To understand the current debate about the economics of open source software, it’s necessary to consider it in the context of its historical development, which can be traced back to the MIT Artificial Intelligence laboratory in the early 80s.
This was a time when pioneers of computer science like Marvin Minsky rubbed shoulders with a new generation of hackers such as Richard Stallman and Guy Steele, who would go on to fundamentally change the world of computer programming in their own right. Steele was instrumental in documenting and creating programming languages like Lisp and Scheme, while Stallman laid the foundation for the free software movement, the most significant challenge to the arbiters of technology since Luddism.
In a recent interview with New Left Review, Stallman described how MIT’s AI lab fostered a culture of collaboration and radical openness to the point where the lab’s giant computer wasn’t protected with passwords and the doors to the lab were always unlocked. To be sure, Stallman acknowledged that some of this culture of openness was a product of circumstance: Minsky, for instance, was always losing his door keys and the researchers in the lab couldn’t help but share the room-sized computer because it was the only one. Nevertheless, the spirit of the lab made an impression on Stallman.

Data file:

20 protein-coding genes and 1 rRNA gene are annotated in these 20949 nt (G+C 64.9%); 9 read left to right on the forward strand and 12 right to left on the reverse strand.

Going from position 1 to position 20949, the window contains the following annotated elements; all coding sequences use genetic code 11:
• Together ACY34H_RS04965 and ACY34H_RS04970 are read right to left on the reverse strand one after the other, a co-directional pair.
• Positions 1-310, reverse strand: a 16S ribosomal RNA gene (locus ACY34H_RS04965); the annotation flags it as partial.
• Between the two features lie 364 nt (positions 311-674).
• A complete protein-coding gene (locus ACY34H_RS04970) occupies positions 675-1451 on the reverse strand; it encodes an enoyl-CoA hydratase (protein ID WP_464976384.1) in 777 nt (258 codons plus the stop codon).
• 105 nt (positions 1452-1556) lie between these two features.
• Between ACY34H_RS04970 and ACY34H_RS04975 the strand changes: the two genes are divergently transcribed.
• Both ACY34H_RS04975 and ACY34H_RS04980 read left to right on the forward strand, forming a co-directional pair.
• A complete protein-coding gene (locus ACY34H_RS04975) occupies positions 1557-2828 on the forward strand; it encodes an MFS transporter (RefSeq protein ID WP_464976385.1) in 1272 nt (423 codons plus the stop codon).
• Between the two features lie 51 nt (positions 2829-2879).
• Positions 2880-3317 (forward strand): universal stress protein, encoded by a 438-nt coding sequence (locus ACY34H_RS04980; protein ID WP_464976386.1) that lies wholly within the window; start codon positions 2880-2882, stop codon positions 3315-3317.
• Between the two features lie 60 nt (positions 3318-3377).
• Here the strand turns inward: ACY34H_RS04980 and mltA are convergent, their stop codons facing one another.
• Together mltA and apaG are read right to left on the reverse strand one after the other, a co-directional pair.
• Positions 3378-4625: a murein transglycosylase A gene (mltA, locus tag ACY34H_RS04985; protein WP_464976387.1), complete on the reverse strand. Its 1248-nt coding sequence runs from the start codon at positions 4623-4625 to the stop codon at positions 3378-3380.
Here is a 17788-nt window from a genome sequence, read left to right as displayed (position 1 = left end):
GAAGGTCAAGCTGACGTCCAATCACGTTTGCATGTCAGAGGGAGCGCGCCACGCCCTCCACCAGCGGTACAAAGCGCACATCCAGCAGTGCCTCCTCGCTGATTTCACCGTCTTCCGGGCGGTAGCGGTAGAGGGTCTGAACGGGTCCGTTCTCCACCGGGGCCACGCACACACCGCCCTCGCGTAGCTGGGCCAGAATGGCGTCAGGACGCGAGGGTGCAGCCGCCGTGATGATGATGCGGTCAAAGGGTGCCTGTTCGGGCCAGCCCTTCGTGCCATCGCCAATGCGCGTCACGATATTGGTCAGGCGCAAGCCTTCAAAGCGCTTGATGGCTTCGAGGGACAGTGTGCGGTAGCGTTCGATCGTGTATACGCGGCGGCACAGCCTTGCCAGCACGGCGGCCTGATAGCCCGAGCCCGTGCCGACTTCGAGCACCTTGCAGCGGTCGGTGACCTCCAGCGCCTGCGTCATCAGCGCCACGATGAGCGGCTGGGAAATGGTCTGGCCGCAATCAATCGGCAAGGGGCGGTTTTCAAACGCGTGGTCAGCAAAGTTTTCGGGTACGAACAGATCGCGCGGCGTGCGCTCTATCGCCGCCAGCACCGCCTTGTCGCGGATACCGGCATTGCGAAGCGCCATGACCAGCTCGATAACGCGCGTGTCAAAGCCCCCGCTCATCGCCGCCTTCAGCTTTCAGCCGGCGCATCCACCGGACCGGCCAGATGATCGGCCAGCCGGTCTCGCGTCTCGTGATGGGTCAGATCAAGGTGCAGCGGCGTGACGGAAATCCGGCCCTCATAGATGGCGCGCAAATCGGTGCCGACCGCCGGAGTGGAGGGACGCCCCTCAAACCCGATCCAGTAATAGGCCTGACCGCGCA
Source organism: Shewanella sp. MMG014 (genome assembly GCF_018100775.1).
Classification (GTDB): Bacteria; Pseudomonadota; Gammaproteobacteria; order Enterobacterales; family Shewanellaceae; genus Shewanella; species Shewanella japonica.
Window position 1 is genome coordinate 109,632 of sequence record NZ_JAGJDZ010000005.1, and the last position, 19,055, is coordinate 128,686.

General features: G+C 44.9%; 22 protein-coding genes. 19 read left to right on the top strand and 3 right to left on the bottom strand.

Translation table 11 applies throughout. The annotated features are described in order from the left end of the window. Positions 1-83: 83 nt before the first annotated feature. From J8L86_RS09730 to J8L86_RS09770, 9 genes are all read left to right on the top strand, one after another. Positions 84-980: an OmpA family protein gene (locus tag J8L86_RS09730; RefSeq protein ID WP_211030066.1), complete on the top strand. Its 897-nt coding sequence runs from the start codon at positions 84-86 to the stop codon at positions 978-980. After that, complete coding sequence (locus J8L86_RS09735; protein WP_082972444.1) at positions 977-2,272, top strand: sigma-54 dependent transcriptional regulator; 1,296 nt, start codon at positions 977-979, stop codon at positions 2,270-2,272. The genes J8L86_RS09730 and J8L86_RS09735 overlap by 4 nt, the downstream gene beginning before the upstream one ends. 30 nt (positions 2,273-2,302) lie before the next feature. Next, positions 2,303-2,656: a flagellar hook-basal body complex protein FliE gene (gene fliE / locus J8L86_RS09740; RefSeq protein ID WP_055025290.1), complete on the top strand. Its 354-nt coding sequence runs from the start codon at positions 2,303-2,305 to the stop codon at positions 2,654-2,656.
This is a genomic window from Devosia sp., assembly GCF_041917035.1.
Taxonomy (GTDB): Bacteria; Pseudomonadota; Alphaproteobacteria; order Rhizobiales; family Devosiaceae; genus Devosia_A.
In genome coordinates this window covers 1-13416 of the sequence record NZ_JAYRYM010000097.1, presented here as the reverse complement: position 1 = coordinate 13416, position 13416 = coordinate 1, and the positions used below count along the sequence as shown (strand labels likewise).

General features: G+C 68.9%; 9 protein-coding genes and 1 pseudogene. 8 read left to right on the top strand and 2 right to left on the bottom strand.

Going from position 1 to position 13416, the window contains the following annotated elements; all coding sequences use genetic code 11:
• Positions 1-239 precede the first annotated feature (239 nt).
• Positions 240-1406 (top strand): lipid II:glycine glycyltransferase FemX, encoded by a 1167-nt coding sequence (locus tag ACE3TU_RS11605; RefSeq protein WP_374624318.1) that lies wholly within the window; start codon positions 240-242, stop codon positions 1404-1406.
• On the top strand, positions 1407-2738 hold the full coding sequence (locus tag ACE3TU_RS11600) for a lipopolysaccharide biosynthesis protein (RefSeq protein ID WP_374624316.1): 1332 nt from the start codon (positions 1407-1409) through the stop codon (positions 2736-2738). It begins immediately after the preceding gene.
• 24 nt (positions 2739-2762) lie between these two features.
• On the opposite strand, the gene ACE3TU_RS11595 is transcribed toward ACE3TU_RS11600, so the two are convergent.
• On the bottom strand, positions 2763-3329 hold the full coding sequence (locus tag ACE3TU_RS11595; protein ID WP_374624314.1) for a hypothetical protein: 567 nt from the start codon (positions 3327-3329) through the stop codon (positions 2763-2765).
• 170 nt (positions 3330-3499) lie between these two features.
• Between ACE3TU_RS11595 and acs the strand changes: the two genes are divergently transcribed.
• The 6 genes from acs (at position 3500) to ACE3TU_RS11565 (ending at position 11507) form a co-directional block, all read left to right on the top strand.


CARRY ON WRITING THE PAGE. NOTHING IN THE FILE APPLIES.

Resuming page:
In 1983, he posted a message to a Usenet group—basically a proto-forum—in which he declared his intention to create an operating system and “give it away free to everyone who can use it.” Stallman called the operating system GNU, a recursive acronym for “Gnus Not Unix,” a challenge to the dominant proprietary OS of the time—Unix, which was used internally at Bell Labs—embedded in its very name.